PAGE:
1 24 and 25 Vic., c. 96, s. 72. See Campbell's Acts, by Greaves, p. 68 et seq.

? It is not necessary that words should be used; where a party gave a cheque on a banker with whom he had no account-this was held a false pretence; so where a man obtained goods and money for a forged note of hand for ten shillings and sixpence; so where a man assumed the name of another to whom money was required to be paid by a genuine instrument; so also where a defendant assumed the gown and cap of a member of the University of Oxford, but was not so, and obtained goods by the fraud. But where the prisoner had passed a note of a country bank which he knew had stopped payment, but one of the parties was solvent, it was held he could not be convicted for obtaining money under false pretences.

3 24 and 25 Vic., c. 96, s. 88.
4 Reg. v. Wooley, 1 Den. C. C.,

p. 559.



cases where the false pretence creates the credit are within the Statute. But a false representation merely as to the quality of goods sold or pledged, is not indictable, and is clearly distinguishable from fraudulently representing a spurious article to be the genuine.3 A pretence that the party will do an act notwithstanding that he does not intend to do it, e.g., to pay for goods on delivery, is not a false pretence within the Act, but merely a promise for future conduct. These illustrations will suffice to indicate the scope of the section, and a little reflection will enable the reader to draw the line aimed at by the Legislature, which, though not always easy to track, still necessarily exists between that puffing and promising which unfortunately exists to far too great an extent among tradesmen, but which, however objectionable, is not criminal, and the fraud which it is the aim of the Legislature to suppress.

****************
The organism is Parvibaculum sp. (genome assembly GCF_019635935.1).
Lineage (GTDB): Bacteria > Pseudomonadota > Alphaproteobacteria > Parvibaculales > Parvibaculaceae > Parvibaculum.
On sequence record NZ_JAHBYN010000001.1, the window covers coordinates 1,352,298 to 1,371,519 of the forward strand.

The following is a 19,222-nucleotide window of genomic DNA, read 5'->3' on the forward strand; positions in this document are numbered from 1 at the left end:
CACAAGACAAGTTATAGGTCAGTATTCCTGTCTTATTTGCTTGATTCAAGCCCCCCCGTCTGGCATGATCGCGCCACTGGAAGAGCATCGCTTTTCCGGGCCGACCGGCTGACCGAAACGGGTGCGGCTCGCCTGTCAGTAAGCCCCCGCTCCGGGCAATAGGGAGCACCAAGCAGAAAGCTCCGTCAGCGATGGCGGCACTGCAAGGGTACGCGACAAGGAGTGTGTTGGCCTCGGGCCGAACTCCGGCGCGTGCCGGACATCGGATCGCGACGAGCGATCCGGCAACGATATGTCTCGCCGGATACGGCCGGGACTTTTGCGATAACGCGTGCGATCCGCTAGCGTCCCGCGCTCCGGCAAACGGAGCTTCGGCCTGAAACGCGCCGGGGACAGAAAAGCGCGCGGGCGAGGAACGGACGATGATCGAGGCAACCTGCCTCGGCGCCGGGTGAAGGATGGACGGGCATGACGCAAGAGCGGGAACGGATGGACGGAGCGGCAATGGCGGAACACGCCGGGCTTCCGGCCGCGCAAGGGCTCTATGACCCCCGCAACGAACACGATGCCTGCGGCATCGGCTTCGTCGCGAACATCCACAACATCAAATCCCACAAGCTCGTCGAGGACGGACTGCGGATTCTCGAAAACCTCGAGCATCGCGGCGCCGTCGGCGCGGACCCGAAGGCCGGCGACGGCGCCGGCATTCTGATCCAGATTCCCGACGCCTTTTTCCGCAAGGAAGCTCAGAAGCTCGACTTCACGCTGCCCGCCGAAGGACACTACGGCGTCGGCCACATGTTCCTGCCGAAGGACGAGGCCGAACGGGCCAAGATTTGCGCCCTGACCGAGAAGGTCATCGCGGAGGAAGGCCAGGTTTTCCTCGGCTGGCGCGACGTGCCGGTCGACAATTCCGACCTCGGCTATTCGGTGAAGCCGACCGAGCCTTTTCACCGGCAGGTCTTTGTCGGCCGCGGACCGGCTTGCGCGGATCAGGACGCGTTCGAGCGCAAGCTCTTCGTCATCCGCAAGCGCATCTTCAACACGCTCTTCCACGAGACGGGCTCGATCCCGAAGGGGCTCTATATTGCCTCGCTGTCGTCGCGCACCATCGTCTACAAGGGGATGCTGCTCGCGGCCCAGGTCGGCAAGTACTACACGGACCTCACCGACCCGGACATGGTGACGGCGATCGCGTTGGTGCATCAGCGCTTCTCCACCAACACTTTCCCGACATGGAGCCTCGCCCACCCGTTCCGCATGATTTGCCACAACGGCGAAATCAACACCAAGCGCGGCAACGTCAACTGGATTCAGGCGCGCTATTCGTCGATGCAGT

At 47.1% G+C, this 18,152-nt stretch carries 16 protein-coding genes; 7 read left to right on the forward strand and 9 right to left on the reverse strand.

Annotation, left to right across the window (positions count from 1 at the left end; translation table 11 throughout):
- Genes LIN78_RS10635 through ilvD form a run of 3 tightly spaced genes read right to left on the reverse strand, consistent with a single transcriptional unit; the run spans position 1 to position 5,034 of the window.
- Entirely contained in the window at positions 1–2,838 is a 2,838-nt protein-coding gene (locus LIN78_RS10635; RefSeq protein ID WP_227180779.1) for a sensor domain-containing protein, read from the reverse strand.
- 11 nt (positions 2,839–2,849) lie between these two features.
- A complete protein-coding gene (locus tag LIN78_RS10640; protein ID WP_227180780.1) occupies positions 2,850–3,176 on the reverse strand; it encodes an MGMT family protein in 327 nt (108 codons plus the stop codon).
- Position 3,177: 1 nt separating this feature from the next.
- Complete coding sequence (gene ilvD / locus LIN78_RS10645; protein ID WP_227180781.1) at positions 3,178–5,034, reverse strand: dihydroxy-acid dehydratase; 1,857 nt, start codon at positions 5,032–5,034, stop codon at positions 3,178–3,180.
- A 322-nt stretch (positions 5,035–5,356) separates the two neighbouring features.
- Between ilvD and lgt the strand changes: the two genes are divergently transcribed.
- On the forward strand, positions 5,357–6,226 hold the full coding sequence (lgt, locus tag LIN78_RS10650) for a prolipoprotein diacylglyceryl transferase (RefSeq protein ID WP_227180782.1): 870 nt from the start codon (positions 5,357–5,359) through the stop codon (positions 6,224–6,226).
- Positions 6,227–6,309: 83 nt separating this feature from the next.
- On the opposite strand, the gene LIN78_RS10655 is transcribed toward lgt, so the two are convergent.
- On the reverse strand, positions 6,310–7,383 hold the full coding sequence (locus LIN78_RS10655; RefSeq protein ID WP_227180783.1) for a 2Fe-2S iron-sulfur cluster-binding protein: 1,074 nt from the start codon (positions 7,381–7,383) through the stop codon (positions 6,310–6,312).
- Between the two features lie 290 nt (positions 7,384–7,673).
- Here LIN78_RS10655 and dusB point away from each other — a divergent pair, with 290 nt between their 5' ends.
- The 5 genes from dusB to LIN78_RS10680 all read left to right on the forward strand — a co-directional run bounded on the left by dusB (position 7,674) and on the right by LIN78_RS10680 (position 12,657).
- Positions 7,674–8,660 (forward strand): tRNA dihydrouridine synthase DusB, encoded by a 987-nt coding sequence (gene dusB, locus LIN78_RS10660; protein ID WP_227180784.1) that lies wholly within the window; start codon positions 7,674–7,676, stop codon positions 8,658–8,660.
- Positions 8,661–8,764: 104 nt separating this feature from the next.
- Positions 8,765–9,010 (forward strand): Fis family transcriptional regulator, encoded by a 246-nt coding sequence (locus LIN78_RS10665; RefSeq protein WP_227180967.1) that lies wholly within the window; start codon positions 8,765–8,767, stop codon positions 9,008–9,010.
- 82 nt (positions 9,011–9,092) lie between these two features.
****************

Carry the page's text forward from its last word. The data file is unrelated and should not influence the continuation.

Crimes against the Reputation.-Libel (written Slander) may be defined to be the malicious publication of an unlawful defamation, expressed either in printing, writing, picture, or sign.

MALICE (malitia præcogitata, or malice prepense or aforethought), or criminal intent, is the formed design of doing harm or mischief to another. Malice, in law, is either express or implied. The law implies or presumes malice when the natural and obvious tendency of the act is to harm, res ipsa in se dolum habet-the facts speak for themselves.5

1 Reg. v. Witchell, 2 East P. C., p. 830.

2 Reg. v. Bryan, 1 Dears and B. C. C., p. 265.

3 Reg. v. Dundas, 6 Cox, C. C., 380.

Reg. v. Goodhall, R. and R., p. 461.

5 Answer of the Judges to the House of Lords, 8 Scott, N. R., pp. 595, 601. Haire v. Wilson, 9 B. and C., p. 643.